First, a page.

What is Natural Language Processing, and how does it work?
All of our daily interactions such as texting, emailing, socialising and expressing feelings amount to something called natural language, and without the ever-growing field of Natural Language Processing (NLP), computers would not understand any of it.
The question is: how do we teach a computer to understand and effectively generate natural human language?
To provide better insight about NLP we have spoken to Helen, Jr. NLP Engineer at Marketer.
Could you explain what NLP is?
Natural language processing uses a combination of computational linguistics, machine learning and AI to understand spoken or written natural human language. It can be roughly divided into two categories:
- Natural language understanding
- Natural language generation
Natural language understanding is the process of analysing and making sense of natural text or speech, which is a challenge because the way we actually speak is very different from the conventional grammatical structures the machine might expect to see. Natural language generation is when the system generates new text based on the original text, for example, a chatbot providing an answer or a machine translator generating a translation.
What does your role as a Jr. NLP Engineer include?
I’m working on an NLP system that integrates features like text analysis and text generation into our automated marketing solutions. My days consist of developing and testing new features as well as experimenting and researching, as the field of NLP is constantly evolving.#nbsp;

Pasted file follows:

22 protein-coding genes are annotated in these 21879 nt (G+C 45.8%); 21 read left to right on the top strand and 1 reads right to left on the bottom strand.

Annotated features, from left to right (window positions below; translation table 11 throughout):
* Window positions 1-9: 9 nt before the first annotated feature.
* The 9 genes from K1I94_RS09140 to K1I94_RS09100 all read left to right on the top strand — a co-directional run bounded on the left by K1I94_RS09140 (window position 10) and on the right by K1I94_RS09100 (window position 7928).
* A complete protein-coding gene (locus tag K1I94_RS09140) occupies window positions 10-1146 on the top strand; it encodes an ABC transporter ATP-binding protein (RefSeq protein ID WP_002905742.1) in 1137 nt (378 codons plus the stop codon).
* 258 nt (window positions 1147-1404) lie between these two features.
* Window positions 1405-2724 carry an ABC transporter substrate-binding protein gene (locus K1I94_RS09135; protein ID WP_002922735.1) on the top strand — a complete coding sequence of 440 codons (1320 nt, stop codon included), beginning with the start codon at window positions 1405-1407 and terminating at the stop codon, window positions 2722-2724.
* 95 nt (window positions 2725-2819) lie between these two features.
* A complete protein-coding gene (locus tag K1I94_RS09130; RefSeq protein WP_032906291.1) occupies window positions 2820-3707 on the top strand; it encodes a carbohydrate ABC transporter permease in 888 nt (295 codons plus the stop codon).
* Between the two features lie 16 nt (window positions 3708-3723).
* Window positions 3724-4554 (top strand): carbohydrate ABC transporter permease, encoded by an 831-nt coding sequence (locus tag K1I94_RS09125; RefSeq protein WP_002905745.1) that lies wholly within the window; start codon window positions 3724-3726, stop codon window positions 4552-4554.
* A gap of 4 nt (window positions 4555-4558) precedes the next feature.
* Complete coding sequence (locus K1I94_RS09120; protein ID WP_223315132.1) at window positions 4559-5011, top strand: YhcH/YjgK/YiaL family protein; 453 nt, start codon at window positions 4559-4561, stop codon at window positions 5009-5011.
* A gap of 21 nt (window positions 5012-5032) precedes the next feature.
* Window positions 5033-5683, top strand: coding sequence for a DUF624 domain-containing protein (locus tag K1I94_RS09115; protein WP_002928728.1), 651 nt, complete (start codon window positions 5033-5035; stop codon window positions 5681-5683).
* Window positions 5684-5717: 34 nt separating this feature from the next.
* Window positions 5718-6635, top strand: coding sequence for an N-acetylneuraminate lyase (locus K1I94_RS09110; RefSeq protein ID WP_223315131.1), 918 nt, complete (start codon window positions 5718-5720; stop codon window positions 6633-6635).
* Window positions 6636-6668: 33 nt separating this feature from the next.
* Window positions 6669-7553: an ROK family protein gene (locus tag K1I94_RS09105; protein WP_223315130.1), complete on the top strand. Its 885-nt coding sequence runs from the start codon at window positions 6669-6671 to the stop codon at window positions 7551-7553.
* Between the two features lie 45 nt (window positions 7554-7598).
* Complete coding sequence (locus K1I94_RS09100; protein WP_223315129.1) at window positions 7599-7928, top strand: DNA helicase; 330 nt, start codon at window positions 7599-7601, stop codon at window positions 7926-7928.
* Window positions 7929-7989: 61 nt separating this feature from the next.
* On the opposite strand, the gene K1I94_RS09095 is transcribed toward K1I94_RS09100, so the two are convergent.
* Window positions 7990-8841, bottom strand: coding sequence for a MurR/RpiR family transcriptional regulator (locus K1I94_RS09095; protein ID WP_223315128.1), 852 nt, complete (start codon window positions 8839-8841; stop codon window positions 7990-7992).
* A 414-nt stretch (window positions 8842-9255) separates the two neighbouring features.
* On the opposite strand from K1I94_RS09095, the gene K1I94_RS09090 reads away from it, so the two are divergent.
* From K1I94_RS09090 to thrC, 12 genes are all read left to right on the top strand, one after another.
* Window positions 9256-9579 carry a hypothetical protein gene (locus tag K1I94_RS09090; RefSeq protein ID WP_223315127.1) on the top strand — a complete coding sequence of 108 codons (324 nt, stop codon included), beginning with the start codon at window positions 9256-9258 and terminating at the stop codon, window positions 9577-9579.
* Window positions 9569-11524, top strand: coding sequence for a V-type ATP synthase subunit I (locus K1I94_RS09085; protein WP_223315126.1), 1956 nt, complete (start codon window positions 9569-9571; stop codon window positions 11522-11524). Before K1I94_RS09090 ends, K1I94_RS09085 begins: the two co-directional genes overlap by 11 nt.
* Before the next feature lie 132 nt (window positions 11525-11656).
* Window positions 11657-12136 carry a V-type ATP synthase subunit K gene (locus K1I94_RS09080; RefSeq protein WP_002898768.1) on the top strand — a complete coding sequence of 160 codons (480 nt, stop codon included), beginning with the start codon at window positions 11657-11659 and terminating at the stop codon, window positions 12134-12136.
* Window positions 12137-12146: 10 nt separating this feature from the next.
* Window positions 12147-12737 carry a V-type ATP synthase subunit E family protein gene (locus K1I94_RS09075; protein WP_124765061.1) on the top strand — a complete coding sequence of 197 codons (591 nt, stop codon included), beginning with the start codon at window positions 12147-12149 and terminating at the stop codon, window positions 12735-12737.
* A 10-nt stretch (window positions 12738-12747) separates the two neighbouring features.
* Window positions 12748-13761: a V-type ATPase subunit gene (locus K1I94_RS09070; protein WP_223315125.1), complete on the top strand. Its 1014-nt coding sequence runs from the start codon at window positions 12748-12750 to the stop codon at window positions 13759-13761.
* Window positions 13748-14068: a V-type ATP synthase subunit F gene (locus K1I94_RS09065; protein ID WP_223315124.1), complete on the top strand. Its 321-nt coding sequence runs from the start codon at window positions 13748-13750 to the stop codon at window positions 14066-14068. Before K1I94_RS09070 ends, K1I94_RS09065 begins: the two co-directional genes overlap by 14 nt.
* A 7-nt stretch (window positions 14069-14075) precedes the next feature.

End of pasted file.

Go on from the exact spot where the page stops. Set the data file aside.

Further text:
In what ways can you use NLP?
NLP is used for things like spam detection, machine translation, chatbots, virtual assistants and text summarization. It is a powerful and widespread technology making its way into more and more services around the world.
Are there any challenges in the field of NLP?
One of the main challenges in the field of NLP is ambiguity; the fact that one specific expression can have multiple meanings. Humans solve this problem in everyday communication by looking at the context of the given word or expression. Teaching computers about context is not an easy task, as they lack general knowledge and the ability to automatically interpret different meanings. Another big challenge is the frequent use of idioms, dialect, sarcasm and slang within natural text and speech. These elements easily make sense to us but are impossible for a computer to understand without the appropriate training. However, I actually think that the challenges with the field are also what makes it interesting.